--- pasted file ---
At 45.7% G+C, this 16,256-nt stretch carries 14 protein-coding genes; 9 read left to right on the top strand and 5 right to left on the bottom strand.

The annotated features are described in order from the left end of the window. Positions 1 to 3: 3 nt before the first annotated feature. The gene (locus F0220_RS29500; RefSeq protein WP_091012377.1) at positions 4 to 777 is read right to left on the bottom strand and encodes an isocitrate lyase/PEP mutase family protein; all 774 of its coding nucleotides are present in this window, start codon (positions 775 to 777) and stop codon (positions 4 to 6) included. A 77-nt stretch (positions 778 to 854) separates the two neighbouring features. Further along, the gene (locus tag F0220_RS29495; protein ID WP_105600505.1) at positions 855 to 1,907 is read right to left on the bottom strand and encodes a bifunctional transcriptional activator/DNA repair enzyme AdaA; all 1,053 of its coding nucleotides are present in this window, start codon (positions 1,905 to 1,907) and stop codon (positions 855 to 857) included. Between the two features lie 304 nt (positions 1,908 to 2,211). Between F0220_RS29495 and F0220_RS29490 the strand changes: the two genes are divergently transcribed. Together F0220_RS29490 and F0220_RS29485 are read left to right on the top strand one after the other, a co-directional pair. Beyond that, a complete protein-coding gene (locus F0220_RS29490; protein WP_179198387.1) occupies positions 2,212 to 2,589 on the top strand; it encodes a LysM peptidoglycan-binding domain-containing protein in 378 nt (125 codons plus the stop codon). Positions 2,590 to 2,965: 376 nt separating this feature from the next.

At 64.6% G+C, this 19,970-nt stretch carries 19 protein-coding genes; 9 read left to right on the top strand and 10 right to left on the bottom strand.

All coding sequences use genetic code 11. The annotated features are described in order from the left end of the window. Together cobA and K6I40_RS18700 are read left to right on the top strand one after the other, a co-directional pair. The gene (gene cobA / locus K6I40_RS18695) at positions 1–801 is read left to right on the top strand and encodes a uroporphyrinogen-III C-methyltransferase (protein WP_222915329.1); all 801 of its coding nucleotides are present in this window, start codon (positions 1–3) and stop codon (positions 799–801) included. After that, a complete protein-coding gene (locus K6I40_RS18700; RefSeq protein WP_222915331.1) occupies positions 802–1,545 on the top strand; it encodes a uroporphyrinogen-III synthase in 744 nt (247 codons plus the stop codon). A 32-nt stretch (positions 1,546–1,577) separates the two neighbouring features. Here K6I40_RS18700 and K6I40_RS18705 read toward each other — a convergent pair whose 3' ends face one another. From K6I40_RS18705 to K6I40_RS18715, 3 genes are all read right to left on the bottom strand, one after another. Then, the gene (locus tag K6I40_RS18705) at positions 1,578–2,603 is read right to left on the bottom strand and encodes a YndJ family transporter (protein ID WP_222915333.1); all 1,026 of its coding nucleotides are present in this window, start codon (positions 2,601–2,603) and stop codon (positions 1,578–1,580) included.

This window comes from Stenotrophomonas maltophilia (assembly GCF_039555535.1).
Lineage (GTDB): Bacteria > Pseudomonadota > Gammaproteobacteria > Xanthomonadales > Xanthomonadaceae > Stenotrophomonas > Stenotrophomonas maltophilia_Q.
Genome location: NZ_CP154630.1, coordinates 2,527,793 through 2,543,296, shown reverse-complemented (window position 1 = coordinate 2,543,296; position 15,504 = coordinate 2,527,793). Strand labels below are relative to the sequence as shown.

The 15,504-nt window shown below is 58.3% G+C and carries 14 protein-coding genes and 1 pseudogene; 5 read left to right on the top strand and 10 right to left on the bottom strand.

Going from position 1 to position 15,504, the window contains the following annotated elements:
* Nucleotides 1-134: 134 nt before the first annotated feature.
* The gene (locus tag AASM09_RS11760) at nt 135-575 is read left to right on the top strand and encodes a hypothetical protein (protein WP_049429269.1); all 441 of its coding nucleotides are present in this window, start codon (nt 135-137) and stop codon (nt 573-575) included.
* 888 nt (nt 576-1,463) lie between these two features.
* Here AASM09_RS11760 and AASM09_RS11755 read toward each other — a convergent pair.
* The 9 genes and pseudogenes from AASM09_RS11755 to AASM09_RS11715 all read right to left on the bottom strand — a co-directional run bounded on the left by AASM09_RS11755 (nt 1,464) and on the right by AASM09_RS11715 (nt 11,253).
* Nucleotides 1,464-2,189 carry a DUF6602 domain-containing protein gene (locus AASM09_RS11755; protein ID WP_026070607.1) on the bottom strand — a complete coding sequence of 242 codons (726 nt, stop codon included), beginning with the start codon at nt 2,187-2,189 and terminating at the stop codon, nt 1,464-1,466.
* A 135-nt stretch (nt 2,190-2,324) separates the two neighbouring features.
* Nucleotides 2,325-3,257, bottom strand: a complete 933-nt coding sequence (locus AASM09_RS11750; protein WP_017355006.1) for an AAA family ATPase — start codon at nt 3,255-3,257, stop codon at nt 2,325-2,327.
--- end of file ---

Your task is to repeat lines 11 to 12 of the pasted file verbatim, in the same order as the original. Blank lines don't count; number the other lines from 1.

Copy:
* The gene (locus tag AASM09_RS11760) at nt 135-575 is read left to right on the top strand and encodes a hypothetical protein (protein WP_049429269.1); all 441 of its coding nucleotides are present in this window, start codon (nt 135-137) and stop codon (nt 573-575) included.
* 888 nt (nt 576-1,463) lie between these two features.